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North Carolina A&T’s Franklin McCain declaring for NFL draft

The All-American cornerback, who has already graduated with two degrees, says he’s ready to go to next level

The NFL better get ready to bring Mac McCain his money.

Franklin “Mac” McCain III, an All-American defensive back and grandson of a civil rights icon, said in an exclusive interview this week that he is forgoing his final two seasons of eligibility at North Carolina A&T State to enter his name in the 2021 NFL draft.

McCain, who has already earned bachelor’s and master’s degrees in agriculture business at N.C. A&T, said uncertainty amid the coronavirus pandemic over whether the Aggies would have a season in the Mid-Eastern Athletic Conference in the spring or in the Big South in the fall weighed heavily in this decision.

“I had to make a decision that was best for my career at this point,” McCain said. “There was the risk of coming back another year and risking another injury. There are a lot of questions with COVID, and you just don’t know what could happen.”

McCain, who played three seasons for the Aggies, said people knowledgeable about the NFL draft project that he could be selected in the “middle to late rounds.”

And by not setting another foot on the playing field, McCain said, “I feel like it will be all up to me with pro days and combines.”

Those activities also might be impacted by the pandemic.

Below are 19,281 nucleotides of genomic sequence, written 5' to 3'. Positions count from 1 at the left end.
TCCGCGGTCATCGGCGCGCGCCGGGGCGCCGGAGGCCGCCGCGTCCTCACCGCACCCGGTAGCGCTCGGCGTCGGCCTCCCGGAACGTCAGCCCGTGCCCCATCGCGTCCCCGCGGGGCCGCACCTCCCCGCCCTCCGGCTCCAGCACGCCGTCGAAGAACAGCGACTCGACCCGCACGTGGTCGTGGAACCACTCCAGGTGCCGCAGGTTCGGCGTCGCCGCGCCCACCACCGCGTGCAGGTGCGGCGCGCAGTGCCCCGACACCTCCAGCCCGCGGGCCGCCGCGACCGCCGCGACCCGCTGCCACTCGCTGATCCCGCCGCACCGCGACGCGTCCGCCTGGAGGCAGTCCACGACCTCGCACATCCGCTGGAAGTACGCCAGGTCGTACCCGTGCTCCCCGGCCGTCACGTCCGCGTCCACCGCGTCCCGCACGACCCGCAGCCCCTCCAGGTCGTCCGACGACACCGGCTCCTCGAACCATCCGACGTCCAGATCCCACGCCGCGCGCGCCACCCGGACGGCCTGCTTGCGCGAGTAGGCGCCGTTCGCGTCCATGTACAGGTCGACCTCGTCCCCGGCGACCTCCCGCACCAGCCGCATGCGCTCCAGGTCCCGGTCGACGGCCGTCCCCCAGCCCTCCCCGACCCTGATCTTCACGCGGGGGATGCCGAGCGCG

“After talking to guys [Aggies alumni] already in the NFL, guys who have been through this experience, I feel there is nothing that can stop me,” McCain said. “The sky is the limit when I have God on my side.”

He said he has fully recovered from an ACL injury that cut into his 2018 and 2019 seasons. McCain burst into the national scene in the 2017 season when he made six interceptions, returning three for touchdowns, including a game-winning pick-six on the road against Charlotte.

For the remainder of much of his college career, opposing offenses rarely threw the football in McCain’s direction. Over three years, he received multiple FCS All-American honors – from the Associated Press, Phil Steele Magazine and BoxToRow, among others.

In 2019, Pro Football Network called McCain “the next HBCU NFL star.”

McCain said his fondest moments at N.C. A&T include “winning championships every year I played. You can’t beat back-to-back championships.”

N.C. A&T, the largest historically Black university in the nation, has won four of the last five Celebration Bowls, emblematic of the Black college national championship.

“Probably my favorite game was East Carolina,” a 28-23 Aggies victory in Greenville, North Carolina. “We were supposed to play on Saturday, but we played on Sunday. The team was split into two hotels, and by the time we got to the stadium, ECU was already there and warmed up.”

That game also produced a viral postgame video of Aggies coach Sam Washington enthusiastically demanding the road opponent’s appearance guarantee, saying:

“Tell them to bring me my money!”

North Carolina A&T Aggies defensive back Franklin “Mac” McCain III (center) is presented the defensive MVP trophy by John Grant (right), Celebration Bowl executive director, after a victory against the Grambling State Tigers in the 2017 Celebration Bowl at Mercedes-Benz Stadium.

Brett Davis/USA TODAY Sports